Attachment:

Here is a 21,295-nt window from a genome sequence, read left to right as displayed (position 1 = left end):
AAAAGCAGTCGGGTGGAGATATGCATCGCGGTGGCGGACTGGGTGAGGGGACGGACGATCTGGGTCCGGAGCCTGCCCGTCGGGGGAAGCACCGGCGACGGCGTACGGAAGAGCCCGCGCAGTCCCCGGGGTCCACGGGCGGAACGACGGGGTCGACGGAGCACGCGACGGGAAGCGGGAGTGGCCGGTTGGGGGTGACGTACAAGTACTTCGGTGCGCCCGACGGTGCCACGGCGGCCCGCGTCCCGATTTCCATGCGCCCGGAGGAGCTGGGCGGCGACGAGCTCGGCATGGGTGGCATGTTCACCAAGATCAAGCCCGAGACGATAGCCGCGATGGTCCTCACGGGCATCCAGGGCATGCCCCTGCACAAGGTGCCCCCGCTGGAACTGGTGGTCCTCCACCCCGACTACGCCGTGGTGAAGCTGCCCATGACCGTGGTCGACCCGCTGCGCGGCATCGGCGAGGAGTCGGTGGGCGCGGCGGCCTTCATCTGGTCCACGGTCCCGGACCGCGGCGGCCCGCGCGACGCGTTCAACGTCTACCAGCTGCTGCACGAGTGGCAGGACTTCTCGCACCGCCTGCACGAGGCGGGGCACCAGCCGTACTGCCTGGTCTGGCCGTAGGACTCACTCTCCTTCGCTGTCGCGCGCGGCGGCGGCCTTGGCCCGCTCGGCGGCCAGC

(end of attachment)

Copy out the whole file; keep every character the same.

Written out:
Here is a 21,295-nt window from a genome sequence, read left to right as displayed (position 1 = left end):
AAAAGCAGTCGGGTGGAGATATGCATCGCGGTGGCGGACTGGGTGAGGGGACGGACGATCTGGGTCCGGAGCCTGCCCGTCGGGGGAAGCACCGGCGACGGCGTACGGAAGAGCCCGCGCAGTCCCCGGGGTCCACGGGCGGAACGACGGGGTCGACGGAGCACGCGACGGGAAGCGGGAGTGGCCGGTTGGGGGTGACGTACAAGTACTTCGGTGCGCCCGACGGTGCCACGGCGGCCCGCGTCCCGATTTCCATGCGCCCGGAGGAGCTGGGCGGCGACGAGCTCGGCATGGGTGGCATGTTCACCAAGATCAAGCCCGAGACGATAGCCGCGATGGTCCTCACGGGCATCCAGGGCATGCCCCTGCACAAGGTGCCCCCGCTGGAACTGGTGGTCCTCCACCCCGACTACGCCGTGGTGAAGCTGCCCATGACCGTGGTCGACCCGCTGCGCGGCATCGGCGAGGAGTCGGTGGGCGCGGCGGCCTTCATCTGGTCCACGGTCCCGGACCGCGGCGGCCCGCGCGACGCGTTCAACGTCTACCAGCTGCTGCACGAGTGGCAGGACTTCTCGCACCGCCTGCACGAGGCGGGGCACCAGCCGTACTGCCTGGTCTGGCCGTAGGACTCACTCTCCTTCGCTGTCGCGCGCGGCGGCGGCCTTGGCCCGCTCGGCGGCCAGC